When I think about exceptional people, I think of Sharon Naught and Carl Vogel.
Lt. Gov. Mike Kehoe

What makes humans exceptional? I asked myself this question as I began to consider this article, and I was somewhat surprised at how difficult it is for me to define. In many respects, we are all exceptional because we all have our own unique personalities. A member of our office family recently had twins, and their individual personalities were evident as soon as they were born. Yet even as God makes us all different, we have similar needs, inclinations, values, and we are all prone to fatigue, failure, and discouragement.

In the end, instead of trying to define exceptional and then write about someone who matches that definition, I am writing about two individuals I perceive as exceptional, even if I cannot adequately quantify the characteristics that make them so. Neither of these individuals or their families was aware of this article, and it is my sincere hope and desire that the admiration I am trying to express does not cause embarrassment.

Lt Gov Kehoe, Sharon Naught, Gov Parson

For many years I have had the good fortune to call Sharon Naught a close friend. I have been able to work alongside her on a variety of community projects. Her success as a small business owner is surpassed only by her steadfast support for veterans and their families. I have watched with much admiration as Sharon works to help others grow veterans events such as Operation Bugle Boy and Wreaths for Heroes into hallmarks of the Jefferson City community. Much of this work has been done behind the scenes and unnoticed. Yet, this lack of attention merely amplifies the sheer satisfaction she derives from helping men and women who have sacrificed so much on our behalf.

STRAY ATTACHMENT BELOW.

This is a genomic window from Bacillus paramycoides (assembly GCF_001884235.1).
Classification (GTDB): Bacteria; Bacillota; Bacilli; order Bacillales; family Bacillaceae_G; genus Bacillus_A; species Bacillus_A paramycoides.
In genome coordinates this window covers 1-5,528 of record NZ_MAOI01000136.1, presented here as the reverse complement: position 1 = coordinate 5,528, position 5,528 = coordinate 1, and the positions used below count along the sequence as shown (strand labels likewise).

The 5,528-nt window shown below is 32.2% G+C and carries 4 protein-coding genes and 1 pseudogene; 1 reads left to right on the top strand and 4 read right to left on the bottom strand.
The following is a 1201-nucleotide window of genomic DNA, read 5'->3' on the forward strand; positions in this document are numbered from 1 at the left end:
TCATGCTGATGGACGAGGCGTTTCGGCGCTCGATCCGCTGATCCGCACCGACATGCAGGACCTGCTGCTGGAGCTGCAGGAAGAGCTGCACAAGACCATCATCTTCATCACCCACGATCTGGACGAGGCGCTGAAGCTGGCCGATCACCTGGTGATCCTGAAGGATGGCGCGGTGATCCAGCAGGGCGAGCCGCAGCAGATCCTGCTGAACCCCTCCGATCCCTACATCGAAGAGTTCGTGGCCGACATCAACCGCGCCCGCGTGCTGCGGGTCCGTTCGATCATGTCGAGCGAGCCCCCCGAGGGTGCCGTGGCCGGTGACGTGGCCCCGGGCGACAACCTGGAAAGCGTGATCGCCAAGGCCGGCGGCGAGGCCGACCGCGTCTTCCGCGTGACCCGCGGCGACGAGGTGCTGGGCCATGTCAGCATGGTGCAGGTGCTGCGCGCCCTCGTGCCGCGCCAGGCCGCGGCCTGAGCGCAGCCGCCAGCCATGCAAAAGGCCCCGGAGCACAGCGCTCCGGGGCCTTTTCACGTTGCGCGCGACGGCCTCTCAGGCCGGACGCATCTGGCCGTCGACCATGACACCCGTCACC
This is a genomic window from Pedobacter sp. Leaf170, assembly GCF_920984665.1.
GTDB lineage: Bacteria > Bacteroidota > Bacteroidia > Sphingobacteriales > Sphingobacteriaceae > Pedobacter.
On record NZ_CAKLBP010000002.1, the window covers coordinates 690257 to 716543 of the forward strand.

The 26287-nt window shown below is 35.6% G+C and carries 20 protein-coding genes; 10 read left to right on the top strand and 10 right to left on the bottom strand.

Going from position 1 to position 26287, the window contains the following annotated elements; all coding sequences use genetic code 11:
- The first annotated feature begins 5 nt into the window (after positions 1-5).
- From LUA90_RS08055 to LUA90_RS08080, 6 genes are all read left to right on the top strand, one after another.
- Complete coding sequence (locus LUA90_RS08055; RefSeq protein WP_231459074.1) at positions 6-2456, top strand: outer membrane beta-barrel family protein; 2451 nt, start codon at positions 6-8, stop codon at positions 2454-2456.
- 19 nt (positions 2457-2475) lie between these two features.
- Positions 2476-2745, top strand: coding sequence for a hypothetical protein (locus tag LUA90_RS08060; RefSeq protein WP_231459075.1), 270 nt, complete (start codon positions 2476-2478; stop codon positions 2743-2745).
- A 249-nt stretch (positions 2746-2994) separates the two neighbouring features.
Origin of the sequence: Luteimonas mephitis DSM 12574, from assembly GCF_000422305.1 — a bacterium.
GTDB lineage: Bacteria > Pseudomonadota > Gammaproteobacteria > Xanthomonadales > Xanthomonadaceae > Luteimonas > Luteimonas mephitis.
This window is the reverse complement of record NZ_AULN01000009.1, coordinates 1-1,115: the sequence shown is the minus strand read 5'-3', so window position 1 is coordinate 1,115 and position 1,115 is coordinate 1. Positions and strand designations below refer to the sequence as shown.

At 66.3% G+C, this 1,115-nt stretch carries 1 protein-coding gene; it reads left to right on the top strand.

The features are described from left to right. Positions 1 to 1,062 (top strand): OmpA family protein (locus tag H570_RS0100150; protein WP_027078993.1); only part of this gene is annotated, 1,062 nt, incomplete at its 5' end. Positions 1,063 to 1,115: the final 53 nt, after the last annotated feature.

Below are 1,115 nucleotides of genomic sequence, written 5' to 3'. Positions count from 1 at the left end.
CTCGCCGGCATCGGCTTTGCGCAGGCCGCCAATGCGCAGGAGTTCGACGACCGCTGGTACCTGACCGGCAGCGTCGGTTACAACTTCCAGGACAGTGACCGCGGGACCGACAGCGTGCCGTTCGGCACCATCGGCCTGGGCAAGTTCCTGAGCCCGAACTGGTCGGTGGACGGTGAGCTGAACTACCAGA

Carl Vogel and his family

In 2010, I was elected to represent Missouri’s Sixth Senate District following the faithful service of a term-limited Carl Vogel. Carl had left us far too soon, but I will forever remember his positive attitude, his belief in the people of Jefferson City and central Missouri, and the cheerful endurance he demonstrated in business, in office, and in his final battle with cancer. In my eyes, Carl Vogel will always be the senator from the sixth district.

Sharon Naught and Carl Vogel have changed the way I see life, how I focus my efforts, and how I assess priorities. Both have tempered great personal and business successes with concern and passion for helping and serving others. They have served not as payback or penance for their success, but rather, by recognizing the opportunities and blessings they were given.

Throughout Jefferson City and all across Missouri, we all have people who make a positive impact on our lives and leave us better off for having known them. They come from all walks of life and all manner of shapes, sizes, and colors. For me, I find Sharon and Carl to be exceptional because of the impact they have on others. Through tornados and pandemics, in person or on the phone, people can do exceptional things on a daily basis. They do not want, nor will they receive, fame or recognition for their efforts. Yet, they still make a difference. If someone is exceptional to you, take a moment to write them a note, send them a message, or give them a call to say thank you. You’ll feel better having done so, and they will be blessed to know the impact they have made.